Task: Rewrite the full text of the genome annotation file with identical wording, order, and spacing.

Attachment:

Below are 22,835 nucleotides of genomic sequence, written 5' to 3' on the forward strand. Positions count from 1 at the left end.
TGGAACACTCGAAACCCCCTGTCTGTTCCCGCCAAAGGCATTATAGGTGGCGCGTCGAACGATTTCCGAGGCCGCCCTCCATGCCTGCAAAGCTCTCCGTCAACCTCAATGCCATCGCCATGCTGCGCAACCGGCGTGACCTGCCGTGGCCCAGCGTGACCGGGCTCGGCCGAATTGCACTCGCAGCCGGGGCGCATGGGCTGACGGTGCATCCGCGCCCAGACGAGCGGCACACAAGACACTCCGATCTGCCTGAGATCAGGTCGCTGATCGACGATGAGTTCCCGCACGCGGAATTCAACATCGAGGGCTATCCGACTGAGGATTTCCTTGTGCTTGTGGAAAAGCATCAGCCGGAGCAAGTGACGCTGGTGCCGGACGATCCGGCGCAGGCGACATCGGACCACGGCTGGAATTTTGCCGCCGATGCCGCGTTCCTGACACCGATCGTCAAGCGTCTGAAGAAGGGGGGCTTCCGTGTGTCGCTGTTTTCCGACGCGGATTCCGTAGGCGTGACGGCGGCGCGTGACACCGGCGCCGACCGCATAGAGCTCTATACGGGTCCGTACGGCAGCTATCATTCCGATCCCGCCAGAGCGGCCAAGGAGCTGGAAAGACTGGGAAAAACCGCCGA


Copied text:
Below are 22,835 nucleotides of genomic sequence, written 5' to 3' on the forward strand. Positions count from 1 at the left end.
TGGAACACTCGAAACCCCCTGTCTGTTCCCGCCAAAGGCATTATAGGTGGCGCGTCGAACGATTTCCGAGGCCGCCCTCCATGCCTGCAAAGCTCTCCGTCAACCTCAATGCCATCGCCATGCTGCGCAACCGGCGTGACCTGCCGTGGCCCAGCGTGACCGGGCTCGGCCGAATTGCACTCGCAGCCGGGGCGCATGGGCTGACGGTGCATCCGCGCCCAGACGAGCGGCACACAAGACACTCCGATCTGCCTGAGATCAGGTCGCTGATCGACGATGAGTTCCCGCACGCGGAATTCAACATCGAGGGCTATCCGACTGAGGATTTCCTTGTGCTTGTGGAAAAGCATCAGCCGGAGCAAGTGACGCTGGTGCCGGACGATCCGGCGCAGGCGACATCGGACCACGGCTGGAATTTTGCCGCCGATGCCGCGTTCCTGACACCGATCGTCAAGCGTCTGAAGAAGGGGGGCTTCCGTGTGTCGCTGTTTTCCGACGCGGATTCCGTAGGCGTGACGGCGGCGCGTGACACCGGCGCCGACCGCATAGAGCTCTATACGGGTCCGTACGGCAGCTATCATTCCGATCCCGCCAGAGCGGCCAAGGAGCTGGAAAGACTGGGAAAAACCGCCGA